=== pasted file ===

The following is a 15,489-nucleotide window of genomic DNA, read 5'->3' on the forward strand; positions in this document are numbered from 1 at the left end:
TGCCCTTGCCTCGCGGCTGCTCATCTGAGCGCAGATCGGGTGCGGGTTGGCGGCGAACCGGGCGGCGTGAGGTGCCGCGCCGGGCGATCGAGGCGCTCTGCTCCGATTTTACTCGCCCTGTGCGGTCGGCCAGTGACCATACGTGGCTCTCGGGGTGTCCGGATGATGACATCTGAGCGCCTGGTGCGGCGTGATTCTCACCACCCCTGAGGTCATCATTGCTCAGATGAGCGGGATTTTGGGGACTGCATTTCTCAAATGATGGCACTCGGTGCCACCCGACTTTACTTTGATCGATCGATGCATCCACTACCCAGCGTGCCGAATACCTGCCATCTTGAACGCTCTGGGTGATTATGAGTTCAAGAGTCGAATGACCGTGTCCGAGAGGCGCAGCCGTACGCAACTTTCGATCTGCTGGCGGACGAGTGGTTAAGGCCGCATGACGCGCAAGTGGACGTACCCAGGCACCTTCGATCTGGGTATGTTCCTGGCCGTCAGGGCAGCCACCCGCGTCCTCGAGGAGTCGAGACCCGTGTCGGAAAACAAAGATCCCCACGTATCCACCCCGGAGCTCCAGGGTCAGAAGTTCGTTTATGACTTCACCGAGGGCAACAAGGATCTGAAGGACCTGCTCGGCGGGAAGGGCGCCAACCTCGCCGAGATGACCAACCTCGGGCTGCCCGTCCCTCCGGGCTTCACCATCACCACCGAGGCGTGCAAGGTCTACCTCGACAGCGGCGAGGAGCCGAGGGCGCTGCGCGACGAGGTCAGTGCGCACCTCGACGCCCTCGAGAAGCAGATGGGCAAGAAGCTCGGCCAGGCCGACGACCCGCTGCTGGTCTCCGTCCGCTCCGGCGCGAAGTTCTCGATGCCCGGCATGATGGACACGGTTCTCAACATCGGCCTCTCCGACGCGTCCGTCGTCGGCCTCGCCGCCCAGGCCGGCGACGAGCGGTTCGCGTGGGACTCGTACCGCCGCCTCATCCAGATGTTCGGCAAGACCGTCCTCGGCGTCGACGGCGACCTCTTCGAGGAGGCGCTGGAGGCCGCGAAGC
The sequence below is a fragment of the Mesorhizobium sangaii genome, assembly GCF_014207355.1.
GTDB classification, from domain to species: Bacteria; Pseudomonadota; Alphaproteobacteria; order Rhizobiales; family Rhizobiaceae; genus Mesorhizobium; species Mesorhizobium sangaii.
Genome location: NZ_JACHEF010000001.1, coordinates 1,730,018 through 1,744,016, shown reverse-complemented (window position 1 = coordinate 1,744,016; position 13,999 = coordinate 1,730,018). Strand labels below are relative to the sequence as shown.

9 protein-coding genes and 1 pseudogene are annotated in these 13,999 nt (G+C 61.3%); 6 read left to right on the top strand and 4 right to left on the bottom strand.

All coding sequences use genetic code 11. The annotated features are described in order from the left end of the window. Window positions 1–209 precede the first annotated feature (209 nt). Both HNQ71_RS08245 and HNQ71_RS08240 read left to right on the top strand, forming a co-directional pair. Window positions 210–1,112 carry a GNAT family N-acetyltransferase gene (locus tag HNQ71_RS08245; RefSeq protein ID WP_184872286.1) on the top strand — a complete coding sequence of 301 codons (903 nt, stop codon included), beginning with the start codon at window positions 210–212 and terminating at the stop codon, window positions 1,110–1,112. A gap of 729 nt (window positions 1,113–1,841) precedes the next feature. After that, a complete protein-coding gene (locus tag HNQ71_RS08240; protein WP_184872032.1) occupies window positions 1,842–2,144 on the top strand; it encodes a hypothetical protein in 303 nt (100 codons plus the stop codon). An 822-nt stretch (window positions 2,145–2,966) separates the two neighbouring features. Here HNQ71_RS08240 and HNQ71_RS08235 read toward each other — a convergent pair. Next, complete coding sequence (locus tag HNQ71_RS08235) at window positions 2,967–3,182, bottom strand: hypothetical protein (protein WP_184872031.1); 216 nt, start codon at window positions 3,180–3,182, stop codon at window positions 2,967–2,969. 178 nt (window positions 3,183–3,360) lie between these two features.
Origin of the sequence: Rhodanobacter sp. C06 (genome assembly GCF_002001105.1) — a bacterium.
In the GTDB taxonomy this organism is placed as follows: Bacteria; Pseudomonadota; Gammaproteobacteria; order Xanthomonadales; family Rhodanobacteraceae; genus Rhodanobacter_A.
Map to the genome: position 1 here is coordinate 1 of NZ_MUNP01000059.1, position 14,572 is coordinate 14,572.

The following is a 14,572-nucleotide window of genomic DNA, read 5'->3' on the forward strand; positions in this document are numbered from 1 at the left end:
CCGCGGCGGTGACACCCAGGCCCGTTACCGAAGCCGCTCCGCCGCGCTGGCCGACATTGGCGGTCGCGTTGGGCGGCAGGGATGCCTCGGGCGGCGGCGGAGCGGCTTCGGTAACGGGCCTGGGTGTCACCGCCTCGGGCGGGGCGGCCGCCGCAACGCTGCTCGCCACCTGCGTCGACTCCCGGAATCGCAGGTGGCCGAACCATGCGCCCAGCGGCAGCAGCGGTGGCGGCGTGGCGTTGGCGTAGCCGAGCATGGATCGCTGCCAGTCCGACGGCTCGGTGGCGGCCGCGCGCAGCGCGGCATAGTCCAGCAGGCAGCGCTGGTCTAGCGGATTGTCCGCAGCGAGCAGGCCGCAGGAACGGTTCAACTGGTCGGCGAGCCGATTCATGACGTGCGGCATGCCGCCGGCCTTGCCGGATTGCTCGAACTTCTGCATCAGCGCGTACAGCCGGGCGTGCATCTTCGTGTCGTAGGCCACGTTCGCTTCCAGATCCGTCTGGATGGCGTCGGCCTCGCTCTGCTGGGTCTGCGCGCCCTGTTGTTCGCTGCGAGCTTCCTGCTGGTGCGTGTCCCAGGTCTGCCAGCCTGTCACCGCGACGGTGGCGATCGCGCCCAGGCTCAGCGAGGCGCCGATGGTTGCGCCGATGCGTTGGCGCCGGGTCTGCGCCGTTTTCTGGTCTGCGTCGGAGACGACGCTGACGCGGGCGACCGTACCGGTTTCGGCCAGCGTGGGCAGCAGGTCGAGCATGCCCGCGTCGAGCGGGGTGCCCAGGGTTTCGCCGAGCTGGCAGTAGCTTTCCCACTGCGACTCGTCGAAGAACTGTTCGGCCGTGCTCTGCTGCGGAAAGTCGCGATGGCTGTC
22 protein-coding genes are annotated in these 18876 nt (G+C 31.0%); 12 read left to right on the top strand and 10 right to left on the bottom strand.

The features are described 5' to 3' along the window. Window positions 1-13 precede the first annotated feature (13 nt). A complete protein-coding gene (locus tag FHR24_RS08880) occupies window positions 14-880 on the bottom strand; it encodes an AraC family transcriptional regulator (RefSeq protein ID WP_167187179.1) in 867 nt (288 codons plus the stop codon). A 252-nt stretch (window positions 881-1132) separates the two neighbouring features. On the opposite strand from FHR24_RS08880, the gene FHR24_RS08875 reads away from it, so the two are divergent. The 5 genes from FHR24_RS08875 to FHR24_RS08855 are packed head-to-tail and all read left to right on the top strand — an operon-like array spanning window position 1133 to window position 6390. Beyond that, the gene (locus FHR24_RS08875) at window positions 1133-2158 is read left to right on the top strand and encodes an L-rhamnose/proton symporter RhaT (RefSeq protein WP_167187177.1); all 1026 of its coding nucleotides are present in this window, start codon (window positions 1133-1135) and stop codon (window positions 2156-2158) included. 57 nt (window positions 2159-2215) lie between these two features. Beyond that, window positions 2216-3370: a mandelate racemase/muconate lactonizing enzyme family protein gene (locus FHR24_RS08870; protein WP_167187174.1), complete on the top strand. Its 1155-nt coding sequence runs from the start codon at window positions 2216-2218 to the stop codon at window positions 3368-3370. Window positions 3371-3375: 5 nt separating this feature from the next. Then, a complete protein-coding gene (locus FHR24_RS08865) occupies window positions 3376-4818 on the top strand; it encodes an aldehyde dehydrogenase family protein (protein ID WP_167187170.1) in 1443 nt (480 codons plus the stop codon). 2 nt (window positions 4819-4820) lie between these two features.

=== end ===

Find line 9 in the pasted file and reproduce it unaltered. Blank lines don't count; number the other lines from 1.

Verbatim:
In the GTDB taxonomy this organism is placed as follows: Bacteria; Pseudomonadota; Gammaproteobacteria; order Xanthomonadales; family Rhodanobacteraceae; genus Rhodanobacter_A.